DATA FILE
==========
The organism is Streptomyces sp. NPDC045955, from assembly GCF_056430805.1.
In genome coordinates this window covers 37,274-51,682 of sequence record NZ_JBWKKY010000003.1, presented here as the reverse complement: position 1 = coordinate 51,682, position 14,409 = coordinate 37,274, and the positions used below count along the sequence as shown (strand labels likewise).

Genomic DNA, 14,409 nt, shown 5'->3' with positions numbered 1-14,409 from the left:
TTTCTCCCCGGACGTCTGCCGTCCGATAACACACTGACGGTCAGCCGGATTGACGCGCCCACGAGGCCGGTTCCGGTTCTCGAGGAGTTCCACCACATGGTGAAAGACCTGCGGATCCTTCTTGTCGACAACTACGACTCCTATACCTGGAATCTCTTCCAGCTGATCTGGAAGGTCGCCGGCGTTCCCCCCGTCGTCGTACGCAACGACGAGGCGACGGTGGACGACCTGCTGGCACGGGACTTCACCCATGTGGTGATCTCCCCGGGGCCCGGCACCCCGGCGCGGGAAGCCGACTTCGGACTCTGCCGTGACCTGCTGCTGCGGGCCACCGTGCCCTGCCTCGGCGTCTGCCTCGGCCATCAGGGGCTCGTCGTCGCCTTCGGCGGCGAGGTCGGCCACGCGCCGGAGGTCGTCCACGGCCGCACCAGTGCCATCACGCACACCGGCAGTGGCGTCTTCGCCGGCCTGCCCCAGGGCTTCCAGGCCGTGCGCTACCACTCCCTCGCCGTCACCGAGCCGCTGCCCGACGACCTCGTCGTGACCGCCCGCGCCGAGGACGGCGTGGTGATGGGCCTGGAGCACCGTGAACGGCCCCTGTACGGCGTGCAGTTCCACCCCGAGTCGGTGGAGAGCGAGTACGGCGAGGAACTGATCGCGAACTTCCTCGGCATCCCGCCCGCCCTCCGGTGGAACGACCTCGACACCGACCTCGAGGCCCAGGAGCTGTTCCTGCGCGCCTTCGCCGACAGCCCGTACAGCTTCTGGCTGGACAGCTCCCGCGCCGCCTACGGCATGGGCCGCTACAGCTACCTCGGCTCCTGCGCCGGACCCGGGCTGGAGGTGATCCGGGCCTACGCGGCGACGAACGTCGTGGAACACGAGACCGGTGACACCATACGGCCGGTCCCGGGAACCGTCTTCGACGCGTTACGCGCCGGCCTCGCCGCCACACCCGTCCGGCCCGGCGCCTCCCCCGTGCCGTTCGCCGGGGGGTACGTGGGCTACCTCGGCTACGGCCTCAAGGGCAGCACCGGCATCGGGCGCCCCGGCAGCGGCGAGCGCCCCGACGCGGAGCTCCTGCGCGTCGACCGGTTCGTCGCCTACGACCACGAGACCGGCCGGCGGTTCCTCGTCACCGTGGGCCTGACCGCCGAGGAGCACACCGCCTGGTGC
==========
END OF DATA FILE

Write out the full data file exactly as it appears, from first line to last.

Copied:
The organism is Streptomyces sp. NPDC045955, from assembly GCF_056430805.1.
In genome coordinates this window covers 37,274-51,682 of sequence record NZ_JBWKKY010000003.1, presented here as the reverse complement: position 1 = coordinate 51,682, position 14,409 = coordinate 37,274, and the positions used below count along the sequence as shown (strand labels likewise).

Genomic DNA, 14,409 nt, shown 5'->3' with positions numbered 1-14,409 from the left:
TTTCTCCCCGGACGTCTGCCGTCCGATAACACACTGACGGTCAGCCGGATTGACGCGCCCACGAGGCCGGTTCCGGTTCTCGAGGAGTTCCACCACATGGTGAAAGACCTGCGGATCCTTCTTGTCGACAACTACGACTCCTATACCTGGAATCTCTTCCAGCTGATCTGGAAGGTCGCCGGCGTTCCCCCCGTCGTCGTACGCAACGACGAGGCGACGGTGGACGACCTGCTGGCACGGGACTTCACCCATGTGGTGATCTCCCCGGGGCCCGGCACCCCGGCGCGGGAAGCCGACTTCGGACTCTGCCGTGACCTGCTGCTGCGGGCCACCGTGCCCTGCCTCGGCGTCTGCCTCGGCCATCAGGGGCTCGTCGTCGCCTTCGGCGGCGAGGTCGGCCACGCGCCGGAGGTCGTCCACGGCCGCACCAGTGCCATCACGCACACCGGCAGTGGCGTCTTCGCCGGCCTGCCCCAGGGCTTCCAGGCCGTGCGCTACCACTCCCTCGCCGTCACCGAGCCGCTGCCCGACGACCTCGTCGTGACCGCCCGCGCCGAGGACGGCGTGGTGATGGGCCTGGAGCACCGTGAACGGCCCCTGTACGGCGTGCAGTTCCACCCCGAGTCGGTGGAGAGCGAGTACGGCGAGGAACTGATCGCGAACTTCCTCGGCATCCCGCCCGCCCTCCGGTGGAACGACCTCGACACCGACCTCGAGGCCCAGGAGCTGTTCCTGCGCGCCTTCGCCGACAGCCCGTACAGCTTCTGGCTGGACAGCTCCCGCGCCGCCTACGGCATGGGCCGCTACAGCTACCTCGGCTCCTGCGCCGGACCCGGGCTGGAGGTGATCCGGGCCTACGCGGCGACGAACGTCGTGGAACACGAGACCGGTGACACCATACGGCCGGTCCCGGGAACCGTCTTCGACGCGTTACGCGCCGGCCTCGCCGCCACACCCGTCCGGCCCGGCGCCTCCCCCGTGCCGTTCGCCGGGGGGTACGTGGGCTACCTCGGCTACGGCCTCAAGGGCAGCACCGGCATCGGGCGCCCCGGCAGCGGCGAGCGCCCCGACGCGGAGCTCCTGCGCGTCGACCGGTTCGTCGCCTACGACCACGAGACCGGCCGGCGGTTCCTCGTCACCGTGGGCCTGACCGCCGAGGAGCACACCGCCTGGTGC